Lauren Southern is getting closer to releasing her pseudo-documentary about farmers murdered in South Africa that is aimed at inflaming fears that the country is in the beginning stages of a “genocide” against white citizens. Southern recently revealed that she had traveled to a “super right-wing ethnostate” while filming and was impressed by the tiny town’s low crime rate.
Southern partnered with South African white nationalist Simon Roche while making her film and interviewed members of extremist groups in the country such as Dan Roodt, who was once an official of a white separatist group. Roche has bragged to news outlets in South Africa about his success courting European and North American far-right figures like Southern. At this year’s American Renaissance conference, he told attendees that “whites can no longer justify using services and companies that fund our racial enemies.”
Earlier this month, Southern made an appearance on Andy “Warksi” Pires’ YouTube channel, which was once home to the right-wing “internet blood sports” fad, to promote her South Africa documentary. After recounting a gruesome scene she saw at the site of a farm murder, Southern asked Pires a question.
“Have you ever heard of a place called Orania?” Southern asked.
Orania is a town in South Africa’s Northern Cape that is populated exclusively by white Afrikaners carrying on the spirit of white minority rule during apartheid. For a certain faction in the alt-right, who have imagined the establishment of an ethnostate where white people can exist separate from society-at-large, Orania—with its small population of about 1,300 people—exists as a small-scale model of their whites-only vision.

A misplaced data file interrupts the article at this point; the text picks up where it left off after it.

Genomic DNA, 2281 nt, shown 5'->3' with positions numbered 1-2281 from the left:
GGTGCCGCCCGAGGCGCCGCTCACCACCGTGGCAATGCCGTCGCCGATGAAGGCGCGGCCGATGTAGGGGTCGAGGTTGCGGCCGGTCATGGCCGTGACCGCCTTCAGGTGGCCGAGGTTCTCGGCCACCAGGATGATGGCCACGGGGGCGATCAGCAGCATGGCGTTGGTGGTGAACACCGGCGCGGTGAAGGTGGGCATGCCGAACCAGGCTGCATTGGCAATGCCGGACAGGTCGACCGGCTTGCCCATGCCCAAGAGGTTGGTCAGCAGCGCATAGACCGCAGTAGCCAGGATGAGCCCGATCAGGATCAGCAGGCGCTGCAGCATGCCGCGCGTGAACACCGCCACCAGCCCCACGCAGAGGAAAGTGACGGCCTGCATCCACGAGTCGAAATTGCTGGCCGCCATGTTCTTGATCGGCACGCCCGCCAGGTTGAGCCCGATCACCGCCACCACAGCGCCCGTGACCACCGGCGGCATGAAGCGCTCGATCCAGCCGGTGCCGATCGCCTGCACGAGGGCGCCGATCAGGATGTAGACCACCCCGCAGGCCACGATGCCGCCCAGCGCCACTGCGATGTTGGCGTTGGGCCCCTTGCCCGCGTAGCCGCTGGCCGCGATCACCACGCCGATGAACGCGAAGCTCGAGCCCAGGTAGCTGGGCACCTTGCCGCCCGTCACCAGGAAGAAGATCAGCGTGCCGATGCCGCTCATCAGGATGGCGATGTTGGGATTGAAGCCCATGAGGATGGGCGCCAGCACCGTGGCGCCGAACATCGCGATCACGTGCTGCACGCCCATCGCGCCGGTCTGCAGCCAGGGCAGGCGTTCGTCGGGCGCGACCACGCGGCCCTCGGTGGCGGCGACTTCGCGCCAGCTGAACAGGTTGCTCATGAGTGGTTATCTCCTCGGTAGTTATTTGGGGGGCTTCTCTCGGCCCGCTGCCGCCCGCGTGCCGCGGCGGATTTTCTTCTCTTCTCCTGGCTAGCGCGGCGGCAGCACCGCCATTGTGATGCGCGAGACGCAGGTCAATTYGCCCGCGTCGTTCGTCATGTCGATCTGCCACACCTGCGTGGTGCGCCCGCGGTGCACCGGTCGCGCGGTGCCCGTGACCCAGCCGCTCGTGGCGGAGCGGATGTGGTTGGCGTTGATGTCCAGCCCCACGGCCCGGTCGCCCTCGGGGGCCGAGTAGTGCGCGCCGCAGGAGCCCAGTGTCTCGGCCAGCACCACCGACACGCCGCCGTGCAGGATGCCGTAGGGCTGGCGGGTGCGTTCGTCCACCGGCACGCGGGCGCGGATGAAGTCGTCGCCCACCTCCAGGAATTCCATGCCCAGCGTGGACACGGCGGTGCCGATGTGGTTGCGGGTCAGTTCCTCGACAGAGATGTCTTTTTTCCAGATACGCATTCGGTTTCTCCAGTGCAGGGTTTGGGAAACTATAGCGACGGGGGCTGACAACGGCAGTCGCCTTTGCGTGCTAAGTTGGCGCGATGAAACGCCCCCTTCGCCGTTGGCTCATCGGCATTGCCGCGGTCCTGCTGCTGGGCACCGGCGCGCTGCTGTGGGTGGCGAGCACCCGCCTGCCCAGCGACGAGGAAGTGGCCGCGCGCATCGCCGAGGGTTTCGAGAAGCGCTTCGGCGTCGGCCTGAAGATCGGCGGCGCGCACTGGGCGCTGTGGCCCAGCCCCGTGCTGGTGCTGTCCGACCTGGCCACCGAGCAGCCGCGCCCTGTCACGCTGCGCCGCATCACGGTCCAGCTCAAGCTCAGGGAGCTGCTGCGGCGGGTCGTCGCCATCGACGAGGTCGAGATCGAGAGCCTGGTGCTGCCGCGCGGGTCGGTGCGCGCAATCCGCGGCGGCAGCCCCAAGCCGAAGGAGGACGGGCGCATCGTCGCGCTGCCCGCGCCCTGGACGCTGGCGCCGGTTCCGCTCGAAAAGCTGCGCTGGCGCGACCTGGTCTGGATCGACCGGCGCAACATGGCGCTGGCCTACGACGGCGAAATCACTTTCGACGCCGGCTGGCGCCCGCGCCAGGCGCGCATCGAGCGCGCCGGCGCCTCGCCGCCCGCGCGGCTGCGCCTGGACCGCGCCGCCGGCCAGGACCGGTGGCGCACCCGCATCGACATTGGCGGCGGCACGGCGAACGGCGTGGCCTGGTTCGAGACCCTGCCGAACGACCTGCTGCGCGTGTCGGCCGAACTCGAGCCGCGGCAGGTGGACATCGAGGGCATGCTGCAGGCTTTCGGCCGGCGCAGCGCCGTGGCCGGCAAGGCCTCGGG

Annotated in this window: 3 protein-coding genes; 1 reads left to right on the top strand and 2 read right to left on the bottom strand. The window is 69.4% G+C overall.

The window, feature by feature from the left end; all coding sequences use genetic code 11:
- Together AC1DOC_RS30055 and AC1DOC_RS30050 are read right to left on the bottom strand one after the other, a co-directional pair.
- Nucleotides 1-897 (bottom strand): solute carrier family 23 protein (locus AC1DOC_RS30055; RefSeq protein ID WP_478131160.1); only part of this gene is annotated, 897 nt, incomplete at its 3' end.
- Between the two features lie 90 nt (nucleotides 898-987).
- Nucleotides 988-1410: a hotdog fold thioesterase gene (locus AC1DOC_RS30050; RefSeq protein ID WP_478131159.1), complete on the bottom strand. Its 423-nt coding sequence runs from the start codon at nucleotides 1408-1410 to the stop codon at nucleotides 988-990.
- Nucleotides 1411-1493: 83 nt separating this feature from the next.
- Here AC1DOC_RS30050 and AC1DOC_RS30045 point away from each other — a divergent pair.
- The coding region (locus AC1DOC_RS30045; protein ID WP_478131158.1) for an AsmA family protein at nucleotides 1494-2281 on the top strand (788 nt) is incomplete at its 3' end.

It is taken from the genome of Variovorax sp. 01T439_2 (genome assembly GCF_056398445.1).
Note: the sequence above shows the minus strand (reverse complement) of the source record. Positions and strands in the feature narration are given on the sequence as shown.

“It’s probably one of the only places in the world where it’s a more Afrikaner community that’s only allowed white people there. It was the most bizarre place I have ever gone to in my entire life. I walked into the government office and the government office has a giant poster of Andrew Breitbart in it,” Southern said. “They’re like this super right-wing ethnostate.”
After continuing to remark about how weird the town was, Southern later sarcastically said that “the reason Orania is so controversial in the documentary is just because the facts about it are really upsetting.”
“I can’t even say it without knowing people are going to be offended, but they have a literally zero crime rate. I know that sounds horrible, but they do. They have a zero crime rate. It’s close to zero, other than a domestic here and there. Like, I spoke to them and I asked them multiple times—I went to the government and was like, ‘Are you serious? Tell me right now. You’re telling me you don’t have crime here.’ And they’re like, ‘No.’ And then I walk outside and everyone’s like, left the keys in their cars and everything, motorcycles, and I’m like—this is inherently offensive,” Southern said, sarcastically.
Southern then said she bought an Orania t-shirt and proceeded to show it on camera.